The Fabric of India exhibition at the V&A begins with a contrast.  Two contemporary Indian fashion designs – a dress covered in fluorescent silk and vinyl butterflies by Manish Arora and a houndstooth pattern ikat ‘office’ sari by Abraham & Thakoon (left) – are displayed on mannequins in front of a beautiful traditional block-printed cloth (above).  The show’s intentions are concisely stated: this is about the history, production and uses of Indian fabric – but equally about the relationship between the historical and contemporary, between artisans and artists, and between traditional and cutting edge.

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The first gallery is a fascinating introduction – using a combination of raw materials, fabric samples, finished items of clothing, text and videos – to all the traditional methods used in the production of fabric in India.  We start with dyes (and, just as importantly, making them stick) and raw materials such as silk, where they come from and how they are extracted and woven; then there are methods of embellishment, with gold threads, beetle wings and mirrored pieces, printing, tie-dying and batik methods, and embroidery.  It is difficult to tally the extraordinary complexity and detail of the finished pieces with the simple explanation of the techniques employed, and demands a new respect and awe for the artistry of these anonymous artisan-producers.

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The exhibition then considers cloth produced for religious purposes, the variety of temple hangings, flags and prayer mats reminding one of the religious diversity of India – and yet how, in their fabric hangings, Jains, Muslims and Hindus all had something in common.  In contrast there are the fabrics produced for secular purposes – the courtly textiles of Islamic sultans, Mughul emperors and Hindu rulers in the south.  Wall hangings depict flowers, animals and figural narratives – one long textile illustrating the progress of a battle looking rather similar in design to the Bayeux Tapestry (above) – though utterly different in technique.

A wall panel from Tipu Sultan's tent. Cotton chintz with a white ground, patterned with acanthus cusped niches, each enclosing a central vase with symmetrical flower arrangement, predominantly in reds and greens, the green achieved by over-painting dyed indigo with yellow (a fugative pigment which has partially disappeared). An enlarged version of the flower-head motif appears in the main horizontal borders on a green ground, and scaled down on a yellow ground in the spandrels of the arch. Triple vertical borders separate the panels, at each end of which is a metal eyelet that has been whipped with thick cotton thread. A black and white merlon and rosette band runs along the top of the qanats. The outside of the tent is a seperate layer of coarse white cotton. Later Mughal, c.1725-50.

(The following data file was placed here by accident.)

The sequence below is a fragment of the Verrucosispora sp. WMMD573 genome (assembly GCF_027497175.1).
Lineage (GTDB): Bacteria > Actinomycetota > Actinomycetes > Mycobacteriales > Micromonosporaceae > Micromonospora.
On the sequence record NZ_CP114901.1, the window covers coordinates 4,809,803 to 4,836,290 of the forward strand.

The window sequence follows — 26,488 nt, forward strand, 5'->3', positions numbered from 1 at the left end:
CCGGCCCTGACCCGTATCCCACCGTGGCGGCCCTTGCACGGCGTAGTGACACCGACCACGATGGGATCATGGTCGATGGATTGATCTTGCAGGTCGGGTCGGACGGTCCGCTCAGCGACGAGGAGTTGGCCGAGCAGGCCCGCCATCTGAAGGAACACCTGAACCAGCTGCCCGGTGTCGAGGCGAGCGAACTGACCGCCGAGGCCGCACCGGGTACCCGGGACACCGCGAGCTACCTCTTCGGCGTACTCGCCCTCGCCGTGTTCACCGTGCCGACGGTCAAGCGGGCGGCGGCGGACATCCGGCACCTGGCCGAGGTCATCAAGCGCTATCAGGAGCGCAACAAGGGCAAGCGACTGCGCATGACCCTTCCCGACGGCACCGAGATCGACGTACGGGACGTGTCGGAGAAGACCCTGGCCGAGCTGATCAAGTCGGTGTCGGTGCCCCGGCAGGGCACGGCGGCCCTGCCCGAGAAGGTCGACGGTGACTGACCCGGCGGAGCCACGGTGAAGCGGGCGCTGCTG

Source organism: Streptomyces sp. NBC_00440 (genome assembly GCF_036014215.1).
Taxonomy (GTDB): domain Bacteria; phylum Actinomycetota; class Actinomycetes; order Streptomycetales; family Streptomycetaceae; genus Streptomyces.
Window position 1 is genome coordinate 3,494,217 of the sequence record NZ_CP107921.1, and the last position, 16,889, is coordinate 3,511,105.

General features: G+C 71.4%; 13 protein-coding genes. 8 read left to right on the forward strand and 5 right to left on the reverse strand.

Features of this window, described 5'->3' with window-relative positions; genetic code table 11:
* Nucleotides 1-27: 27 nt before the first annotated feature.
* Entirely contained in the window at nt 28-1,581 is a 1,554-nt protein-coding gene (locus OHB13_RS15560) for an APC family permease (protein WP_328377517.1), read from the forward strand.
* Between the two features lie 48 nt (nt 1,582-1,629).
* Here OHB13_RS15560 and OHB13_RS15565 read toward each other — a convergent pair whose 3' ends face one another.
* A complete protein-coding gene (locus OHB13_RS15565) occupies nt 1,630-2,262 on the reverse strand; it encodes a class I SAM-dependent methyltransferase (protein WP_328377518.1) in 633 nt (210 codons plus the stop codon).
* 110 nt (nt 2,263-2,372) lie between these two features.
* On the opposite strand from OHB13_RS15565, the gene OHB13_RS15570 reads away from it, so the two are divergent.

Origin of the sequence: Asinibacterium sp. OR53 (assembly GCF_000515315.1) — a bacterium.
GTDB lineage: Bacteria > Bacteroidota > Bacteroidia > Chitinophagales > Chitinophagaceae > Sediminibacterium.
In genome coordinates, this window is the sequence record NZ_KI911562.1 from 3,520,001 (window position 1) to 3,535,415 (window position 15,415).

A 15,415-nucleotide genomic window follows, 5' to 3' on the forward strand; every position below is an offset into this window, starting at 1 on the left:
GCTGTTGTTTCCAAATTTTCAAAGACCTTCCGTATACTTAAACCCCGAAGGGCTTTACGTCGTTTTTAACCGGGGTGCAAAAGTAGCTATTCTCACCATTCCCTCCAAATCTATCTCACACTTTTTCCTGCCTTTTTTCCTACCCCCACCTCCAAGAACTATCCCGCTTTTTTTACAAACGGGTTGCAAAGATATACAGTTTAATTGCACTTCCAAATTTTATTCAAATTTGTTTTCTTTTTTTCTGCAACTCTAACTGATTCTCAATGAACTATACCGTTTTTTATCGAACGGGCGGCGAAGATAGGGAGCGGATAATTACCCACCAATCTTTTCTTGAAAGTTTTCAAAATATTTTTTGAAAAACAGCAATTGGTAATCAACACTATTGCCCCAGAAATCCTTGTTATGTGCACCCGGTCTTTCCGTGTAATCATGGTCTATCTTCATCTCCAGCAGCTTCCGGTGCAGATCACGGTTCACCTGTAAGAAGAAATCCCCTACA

Here one began to get a sense of the influence that Indian fabrics had on European traders and, later, colonial officers and administrators: one of the long muslin gowns on display belonged to an Englishman, and an ‘India gown’ made of cotton is also recorded by Pepys in his diary.  However it is Tipu Sultan’s tent that dominates the gallery, splendidly draped from the ceiling and stretching around two sides of the wall, cocooning one in its mesmeric printed patterns of stylised palms and flowers (above right).

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The international spread of India’s reputation for exquisite fabrics is charted in the next room; early fragments have been unearthed in Egypt and China, while by the 18th century they were exported to Thailand, Indonesia, Japan, Africa (and thence to America via slave trade routes) – and of course Europe.  The different tastes and cultures of each destination were catered to and the differences are fascinating.  The origins of handkerchiefs and bandannas, chintzes and pashminas, pyjamas and sprigged muslins all become clear.  As Avalon Fotheringham writes in the catalogue, ‘the all-American bandannas we now associate with everything from the Wild West to inner-city gang violence are the direct successors’ to the Bengali handkerchiefs that America was ordering in quantities as early as 1800.

2015HV4936The Industrial Revolution in Britain disrupted India’s preeminence as a producer of cloth with new machines and factories entailing cheaper and quicker production at home, though the cloth was still exported to India for embellishment.  This inevitably led to protests – Gandhi promoting the plain ‘khadi’ cloth to symbolic status – and eventually to modernisation.  The following display brings us up to date, with both cinema and fashion promoting traditional techniques and thereby enacting  a reconciliation between old and new in an ever more globalised and consumerist world.  There is an astonishing Bollywood costume from ‘Devdas’ (above left, 2002), so encrusted with gold sequins and mirrors that is looks like a sculpture in precious stones – apparently too heavy to dance in, even the mannequin had to be specially supported.

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Alongside this is Brigitta Singh’s Mughul style quilted coat (2014), block-printed with flowers that echo the cloth which introduced the show; Aziz Khatri’s ‘Ant Scarf’ updates such traditional techniques as tie-dye with abstract artistic designs inspired by nature, as do People Tree, a collective based in New Delhi with their popular ‘Disappearing Tiger’ design T-Shirt.  Meanwhile international fashion designers such as Azzedine Alaia and Isabel Marant have collaborated with Maximiliano Modesti, who founded Les Ateliers 2M in Mumbai, specialising in hand-crafted decoration for luxury brands, famously working on Lady Gaga’s 2015 Oscars outfit by Alaia and the intricate embroidery on Hermes’ ‘Cavalcadour Fleuri’ shawl.